HAMLET — Earl Bradshaw was born to the ringing of church bells. On Thursday, he’ll celebrate his 102nd birthday to the sizzle of barbecue.
A fixture in Hamlet, Bradshaw remembers history — his personal history coincides so much with that of the town he has lived in most of his life — with a sharpness those a quarter of his age would envy. His hearing may be in decline, but his memory most assuredly is not.
Many of Bradshaw’s memories center on vehicles.
“I have driven everything that has wheels on it — except airplanes,” he says. “Cars. Trucks. Trains.” His friend Charles Alexander, a garrulous 83, jokes that Bradshaw should jump out of an airplane to mark his birthday. Bradshaw scoffs. He has had enough of airplanes.
Cars, though? His first was a black Model T. His latest also is a black Ford that he still drives occasionally.
And trains … Bradshaw worked for the railroads during World War II. He was called up in 1944, toward the war’s end, but the Army released him. His work with the railroads helped move men and materiel, and he was of service to his country there. Bradshaw is a fount of stories about Hamlet’s — and his — past, all rendered with remarkable detail.
• His birth: “My mother said she knew it was Sunday morning because after she heard me cry, she heard the church bells ring.”
• His youth in the Sandhills: “Hamlet, at that time, was the big town (not Rockingham). It had one or two of everything. … You could walk anywhere (in town, but you) couldn’t go barefoot because the place was full of sand spurs.”
Many of the stories are picaresque, featuring Bradshaw:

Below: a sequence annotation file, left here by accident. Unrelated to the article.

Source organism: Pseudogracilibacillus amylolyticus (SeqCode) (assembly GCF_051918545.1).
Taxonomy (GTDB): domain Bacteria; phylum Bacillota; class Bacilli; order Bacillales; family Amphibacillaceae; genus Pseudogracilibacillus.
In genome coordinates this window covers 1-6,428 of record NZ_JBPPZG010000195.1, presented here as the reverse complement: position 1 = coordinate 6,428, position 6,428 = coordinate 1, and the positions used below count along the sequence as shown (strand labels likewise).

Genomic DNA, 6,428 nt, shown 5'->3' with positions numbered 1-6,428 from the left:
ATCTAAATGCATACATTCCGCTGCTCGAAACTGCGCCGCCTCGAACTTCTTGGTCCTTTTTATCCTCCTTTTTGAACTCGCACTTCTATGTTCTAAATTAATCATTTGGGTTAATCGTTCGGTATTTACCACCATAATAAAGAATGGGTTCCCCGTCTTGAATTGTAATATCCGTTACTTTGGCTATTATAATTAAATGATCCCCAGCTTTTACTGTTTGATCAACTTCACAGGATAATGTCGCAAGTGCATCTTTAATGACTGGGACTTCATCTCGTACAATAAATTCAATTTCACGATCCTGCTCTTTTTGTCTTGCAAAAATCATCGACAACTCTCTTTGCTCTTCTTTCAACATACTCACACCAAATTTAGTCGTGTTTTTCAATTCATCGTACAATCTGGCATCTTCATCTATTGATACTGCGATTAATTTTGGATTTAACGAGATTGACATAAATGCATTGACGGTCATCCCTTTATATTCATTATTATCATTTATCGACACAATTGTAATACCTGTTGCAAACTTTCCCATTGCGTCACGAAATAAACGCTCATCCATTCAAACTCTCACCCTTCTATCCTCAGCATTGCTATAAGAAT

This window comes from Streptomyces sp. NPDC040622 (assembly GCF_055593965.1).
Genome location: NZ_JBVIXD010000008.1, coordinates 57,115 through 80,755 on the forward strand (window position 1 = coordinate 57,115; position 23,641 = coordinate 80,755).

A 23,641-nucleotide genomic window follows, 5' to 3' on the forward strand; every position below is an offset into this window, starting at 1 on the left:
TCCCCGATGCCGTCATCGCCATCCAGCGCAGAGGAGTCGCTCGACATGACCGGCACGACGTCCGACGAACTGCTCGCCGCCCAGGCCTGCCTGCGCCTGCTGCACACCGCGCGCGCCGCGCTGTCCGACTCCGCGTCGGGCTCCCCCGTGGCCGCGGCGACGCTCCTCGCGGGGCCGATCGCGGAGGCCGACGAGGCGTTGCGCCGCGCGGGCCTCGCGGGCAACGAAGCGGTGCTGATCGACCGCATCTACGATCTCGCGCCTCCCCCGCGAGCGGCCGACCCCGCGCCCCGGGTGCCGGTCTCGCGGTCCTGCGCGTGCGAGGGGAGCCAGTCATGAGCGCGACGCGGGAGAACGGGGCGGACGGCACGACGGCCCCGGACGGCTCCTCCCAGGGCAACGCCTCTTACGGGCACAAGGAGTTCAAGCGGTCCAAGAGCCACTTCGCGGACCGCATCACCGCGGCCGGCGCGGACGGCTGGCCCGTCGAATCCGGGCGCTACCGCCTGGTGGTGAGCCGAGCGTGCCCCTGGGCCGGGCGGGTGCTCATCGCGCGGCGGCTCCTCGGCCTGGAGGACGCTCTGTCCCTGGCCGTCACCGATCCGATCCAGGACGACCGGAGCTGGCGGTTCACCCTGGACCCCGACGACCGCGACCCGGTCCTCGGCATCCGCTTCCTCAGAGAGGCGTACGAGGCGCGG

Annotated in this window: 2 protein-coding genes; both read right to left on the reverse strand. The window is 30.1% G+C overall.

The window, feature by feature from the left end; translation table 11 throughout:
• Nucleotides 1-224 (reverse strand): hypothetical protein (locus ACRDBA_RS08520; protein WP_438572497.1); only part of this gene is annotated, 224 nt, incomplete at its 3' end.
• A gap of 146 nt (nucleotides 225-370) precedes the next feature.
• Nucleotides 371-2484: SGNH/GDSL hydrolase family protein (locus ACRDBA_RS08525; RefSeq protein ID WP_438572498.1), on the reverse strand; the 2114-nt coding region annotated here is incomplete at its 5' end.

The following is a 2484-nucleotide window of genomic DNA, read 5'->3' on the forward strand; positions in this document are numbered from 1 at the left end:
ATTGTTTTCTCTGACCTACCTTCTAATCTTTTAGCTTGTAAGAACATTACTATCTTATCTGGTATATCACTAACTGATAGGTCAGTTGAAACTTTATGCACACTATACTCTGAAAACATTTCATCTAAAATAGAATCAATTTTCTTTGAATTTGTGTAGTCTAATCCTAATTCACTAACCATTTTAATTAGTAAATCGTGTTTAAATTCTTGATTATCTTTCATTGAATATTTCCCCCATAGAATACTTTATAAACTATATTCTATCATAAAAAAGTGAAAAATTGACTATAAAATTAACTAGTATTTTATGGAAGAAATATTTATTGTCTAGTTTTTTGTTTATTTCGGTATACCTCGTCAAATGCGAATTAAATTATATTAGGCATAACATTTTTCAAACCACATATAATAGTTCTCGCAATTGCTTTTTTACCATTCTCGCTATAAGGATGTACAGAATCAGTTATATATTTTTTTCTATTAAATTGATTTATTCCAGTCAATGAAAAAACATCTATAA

• Sneaking his friends into the opera house: “Us young’uns would drop through the coal chute, (crawl) through the orchestra pit and take the latch off the door …”
• Playing baseball against west Hamlet’s “Croakers,” then battling them again, off the diamond: “The Croakers, they was tough. … When you got through beating them at a baseball game, there’d be a fight. Sometimes, they’d beat you both times.”
• Or bumfuzzling the high school principal who was sure three boys had climbed out the bathroom windows of the high school to hightail it to Bradshaw’s sweet shop and store. (They had. Bradshaw let them sneak out his back door.)
Some stories log the passing of time:
• A tobacco auction house that became a skating rink that became a sewing room where workers made blue jeans — “overall pants.”
• Redcaps guiding passengers off the trains and toward the dining rooms of local hotels, now all gone.
• A restaurant with a dumbwaiter and a basement full of whisky. During Prohibition in the 1920s, a thirsty fellow could deposit money in the dumbwaiter; when the pulleys brought the cage back up, the whisky would appear.
Bradshaw built and managed a grocery store on King Street. It later became a Tastee Freeze and, after that, “the home of the sausage dog.”
“Until this day,” he says, “I have a lot of people” relishing the idea of a sausage dog.
He has hopes for the future, too.
He’d like to visit Wilmington, New Bern and Monroe — places the railroad took him — “one last time.”
So far, plans for his birthday include a gathering of relatives for a cookout: his two daughters, seven grandchildren, 18 great-grandchildren, two great-great-grandchildren and assorted friends.
At 101-plus, Bradshaw has outlived his wife, two sons-in-law and many others. And though he remembers the past, he doesn’t mourn it.
“He has, of course, outlived (many of) his family and all his friends,” says his daughter Pat Bradshaw Maloney. But “he’s always been a happy person.”
And when you’re happy, “you keep on learning and going.”
Reach Christine Carroll at 910-817-2673.